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How much freedom to hate do you need?

Section 18C of the Racial Discrimination Act 1975 makes it unlawful for someone to commit a public act that is reasonably likely to “offend, insult, humiliate or intimidate” someone because of their race or ethnicity.

Section 18D of the Racial Discrimination Act contains exemptions which protect freedom of speech. These ensure that artistic works, scientific debate and fair comment on matters of public interest are exempt from section 18C, providing they are said or done reasonably and in good faith.

While opponents of 18C argue that it stifles freedom of speech, the courts have consistently interpreted sections 18C and 18D as maintaining a balance between freedom of speech and freedom from racial vilification. The courts have held that for conduct to be covered by section 18C, the conduct must involve:

“…profound and serious effects, not to be likened to mere slights.”

This is a point opponents of 18C always ignore. Section 18C isn’t about insensitive jokes and hurt feelings, it’s about genuinely malicious behaviour. Typical examples of successful prosecutions under 18C include:

Holocaust denial and anti-Semitism;

a case in which Aboriginal youths killed in a car accident were described as “criminal trash” and “scum” that should be used as “land fill”; and

a case in which an Aboriginal women and her family were subjected to an torrent of abuse, including being called “niggers”, “coons”, “black mole”, “black bastards” and “lying black mole c**t”.

Sections 18C and 18D were introduced in 1995 in response to recommendations from major inquiries including the National Inquiry into Racist Violence and the Royal Commission into Aboriginal Deaths in Custody. Those inquiries found that racial hatred and vilification could cause emotional and psychological harm to their targets, and reinforce other forms of discrimination and exclusion. They found that seemingly low-level behaviour often softened the environment for more severe acts of harassment, intimidation or violence by implicitly condoning such acts.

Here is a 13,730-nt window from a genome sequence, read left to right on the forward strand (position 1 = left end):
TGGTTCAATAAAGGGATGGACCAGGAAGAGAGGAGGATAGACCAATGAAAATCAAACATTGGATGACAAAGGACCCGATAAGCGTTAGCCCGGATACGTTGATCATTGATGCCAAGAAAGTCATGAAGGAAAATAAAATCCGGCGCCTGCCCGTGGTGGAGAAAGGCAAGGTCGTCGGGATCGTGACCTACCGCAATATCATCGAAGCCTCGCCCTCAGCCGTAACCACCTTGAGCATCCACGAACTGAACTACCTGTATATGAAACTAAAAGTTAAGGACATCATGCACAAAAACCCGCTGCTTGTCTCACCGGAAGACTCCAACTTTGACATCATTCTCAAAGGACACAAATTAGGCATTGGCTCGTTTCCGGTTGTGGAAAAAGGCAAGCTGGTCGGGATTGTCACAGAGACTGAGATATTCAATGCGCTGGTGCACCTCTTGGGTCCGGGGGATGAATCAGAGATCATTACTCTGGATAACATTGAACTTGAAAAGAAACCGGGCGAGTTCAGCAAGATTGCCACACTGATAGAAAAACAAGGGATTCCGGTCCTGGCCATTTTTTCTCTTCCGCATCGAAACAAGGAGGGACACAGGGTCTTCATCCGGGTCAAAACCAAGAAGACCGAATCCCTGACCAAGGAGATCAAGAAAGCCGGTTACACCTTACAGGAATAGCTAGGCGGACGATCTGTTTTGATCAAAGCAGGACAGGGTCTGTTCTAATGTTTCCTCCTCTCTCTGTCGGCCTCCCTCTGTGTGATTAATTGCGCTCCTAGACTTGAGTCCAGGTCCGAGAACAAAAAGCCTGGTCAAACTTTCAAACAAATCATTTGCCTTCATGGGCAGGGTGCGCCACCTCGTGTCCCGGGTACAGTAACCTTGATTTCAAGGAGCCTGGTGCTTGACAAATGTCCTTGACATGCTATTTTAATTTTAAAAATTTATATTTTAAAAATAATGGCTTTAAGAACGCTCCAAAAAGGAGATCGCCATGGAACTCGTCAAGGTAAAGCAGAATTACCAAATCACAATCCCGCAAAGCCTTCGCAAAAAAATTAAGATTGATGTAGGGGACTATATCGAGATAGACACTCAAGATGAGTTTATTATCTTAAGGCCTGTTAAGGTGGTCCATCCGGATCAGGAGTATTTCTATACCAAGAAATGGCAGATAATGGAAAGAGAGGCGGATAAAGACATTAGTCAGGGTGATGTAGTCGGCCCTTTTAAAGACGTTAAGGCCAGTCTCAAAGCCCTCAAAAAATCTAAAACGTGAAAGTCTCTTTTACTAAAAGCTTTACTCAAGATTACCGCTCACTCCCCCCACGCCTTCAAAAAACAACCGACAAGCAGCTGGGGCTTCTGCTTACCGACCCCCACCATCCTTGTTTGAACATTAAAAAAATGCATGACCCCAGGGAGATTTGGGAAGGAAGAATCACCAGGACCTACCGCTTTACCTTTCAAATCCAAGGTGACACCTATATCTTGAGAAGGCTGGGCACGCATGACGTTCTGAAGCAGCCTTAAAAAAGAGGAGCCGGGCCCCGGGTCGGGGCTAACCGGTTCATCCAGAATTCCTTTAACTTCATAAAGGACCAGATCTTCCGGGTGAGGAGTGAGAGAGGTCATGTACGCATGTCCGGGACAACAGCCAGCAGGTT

Sections 18C and 18D have existed in Australia for 21 years. They have been in existence for the entire time Andrew Bolt has been employed at the Herald Sun. They have been in existence for the entire time Pauline Hanson, David Leyonhjelm, Cory Bernardi, George Christensen, and the majority of conservative MPs calling for their repeal, have sat in parliament. They existed when One Nation, the United Patriots Front, and countless other hate groups demanding their freedom to offend, insult, intimate and harass were formed.

Those who claim that 18C limits their freedom to speak include a number of conservative MPs who, in addition to having access to taxpayer funded media staff and the national media itself, enjoy legal immunity through Parliamentary Privilege, which protects them against civil or criminal liability for actions or statements made in the course of their legislative duties. Outside Parliament Pauline Hanson has made regular TV appearances since 2004 and holds down a guest spot on the Today show. While Leyonhjelm, Bernardi and Christensen have hardly been starved of the opportunity to put forward their unstifled opinions.

Other opponents of 18C include:

The IPA, one of the most over represented organisations in Australia, with members filling a number of positions in the media, on Government boards and the Government benches;

Andrew Bolt, the most widely circulated commentator in Australia;

radio shock-jocks such as Alan Jones, one of the most highly paid and influential media personalities in Australia; and

News Corp, the largest media organisation in Australia owned by the proprietor of the largest media organisation in the world.

Opponents of 18C include some of the loudest and most influential voices in the nation, they possess more freedom to speak than anyone else. Their opposition to 18C has nothing to do their freedom of free speech, it is about tipping the balance between freedom of speech and freedom from racial vilification in their favour.

Earlier this week the Government rather meekly called for submissions regarding 18C to their “Inquiry into the freedom of speech in Australia”. While the people who claim that 18C stifles their freedom of speech have had years to make their case, the rest of us have until Friday.

Commenting on this Blog entry will be automatically closed on February 4, 2017.

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